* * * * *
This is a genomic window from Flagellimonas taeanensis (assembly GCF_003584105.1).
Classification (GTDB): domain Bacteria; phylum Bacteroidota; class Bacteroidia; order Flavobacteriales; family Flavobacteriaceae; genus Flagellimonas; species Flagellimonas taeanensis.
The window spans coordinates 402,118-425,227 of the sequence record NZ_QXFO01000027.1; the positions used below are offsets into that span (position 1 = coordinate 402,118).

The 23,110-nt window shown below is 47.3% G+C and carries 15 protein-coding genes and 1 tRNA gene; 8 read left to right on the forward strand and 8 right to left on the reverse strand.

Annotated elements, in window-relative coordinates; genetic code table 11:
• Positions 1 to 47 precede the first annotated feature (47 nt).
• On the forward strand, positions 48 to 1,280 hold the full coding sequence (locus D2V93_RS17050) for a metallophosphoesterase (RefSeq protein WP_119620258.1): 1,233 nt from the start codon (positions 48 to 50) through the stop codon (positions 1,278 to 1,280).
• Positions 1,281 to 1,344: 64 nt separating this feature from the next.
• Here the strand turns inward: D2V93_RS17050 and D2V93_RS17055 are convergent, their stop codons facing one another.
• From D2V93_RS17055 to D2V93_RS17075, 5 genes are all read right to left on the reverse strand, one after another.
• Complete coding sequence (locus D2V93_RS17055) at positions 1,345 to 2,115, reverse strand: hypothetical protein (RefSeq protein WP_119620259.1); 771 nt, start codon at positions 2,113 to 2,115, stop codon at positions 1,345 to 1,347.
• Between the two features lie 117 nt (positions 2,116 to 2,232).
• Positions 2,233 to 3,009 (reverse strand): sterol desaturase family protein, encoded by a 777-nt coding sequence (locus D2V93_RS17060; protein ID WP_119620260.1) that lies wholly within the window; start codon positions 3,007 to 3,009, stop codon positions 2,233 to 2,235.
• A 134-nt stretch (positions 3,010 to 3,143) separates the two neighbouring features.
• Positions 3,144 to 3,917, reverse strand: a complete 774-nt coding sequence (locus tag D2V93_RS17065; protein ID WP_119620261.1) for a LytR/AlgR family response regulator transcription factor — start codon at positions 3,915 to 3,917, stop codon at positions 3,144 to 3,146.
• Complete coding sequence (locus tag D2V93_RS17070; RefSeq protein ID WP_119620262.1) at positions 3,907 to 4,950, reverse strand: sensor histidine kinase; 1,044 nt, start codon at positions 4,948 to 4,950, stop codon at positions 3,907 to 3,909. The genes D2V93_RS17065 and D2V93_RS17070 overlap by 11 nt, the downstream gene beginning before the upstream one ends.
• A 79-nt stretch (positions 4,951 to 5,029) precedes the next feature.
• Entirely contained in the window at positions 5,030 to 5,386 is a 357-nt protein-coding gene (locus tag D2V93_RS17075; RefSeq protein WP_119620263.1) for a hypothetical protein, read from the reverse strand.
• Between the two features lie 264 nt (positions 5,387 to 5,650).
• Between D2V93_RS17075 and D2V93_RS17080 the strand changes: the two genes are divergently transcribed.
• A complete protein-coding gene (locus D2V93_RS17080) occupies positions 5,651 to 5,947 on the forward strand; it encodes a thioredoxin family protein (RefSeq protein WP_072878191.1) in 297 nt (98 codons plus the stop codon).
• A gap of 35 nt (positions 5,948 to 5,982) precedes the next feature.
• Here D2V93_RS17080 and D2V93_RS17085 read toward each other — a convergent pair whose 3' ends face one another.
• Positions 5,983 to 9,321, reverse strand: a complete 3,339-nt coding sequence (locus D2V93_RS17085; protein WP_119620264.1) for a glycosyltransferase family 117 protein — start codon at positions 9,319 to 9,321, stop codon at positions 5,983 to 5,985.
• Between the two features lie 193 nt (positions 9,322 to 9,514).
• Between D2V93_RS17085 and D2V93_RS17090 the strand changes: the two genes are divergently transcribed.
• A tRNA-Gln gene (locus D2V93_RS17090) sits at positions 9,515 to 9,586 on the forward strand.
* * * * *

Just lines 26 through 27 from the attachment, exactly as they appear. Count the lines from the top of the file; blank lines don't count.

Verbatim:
• Between D2V93_RS17085 and D2V93_RS17090 the strand changes: the two genes are divergently transcribed.
• A tRNA-Gln gene (locus D2V93_RS17090) sits at positions 9,515 to 9,586 on the forward strand.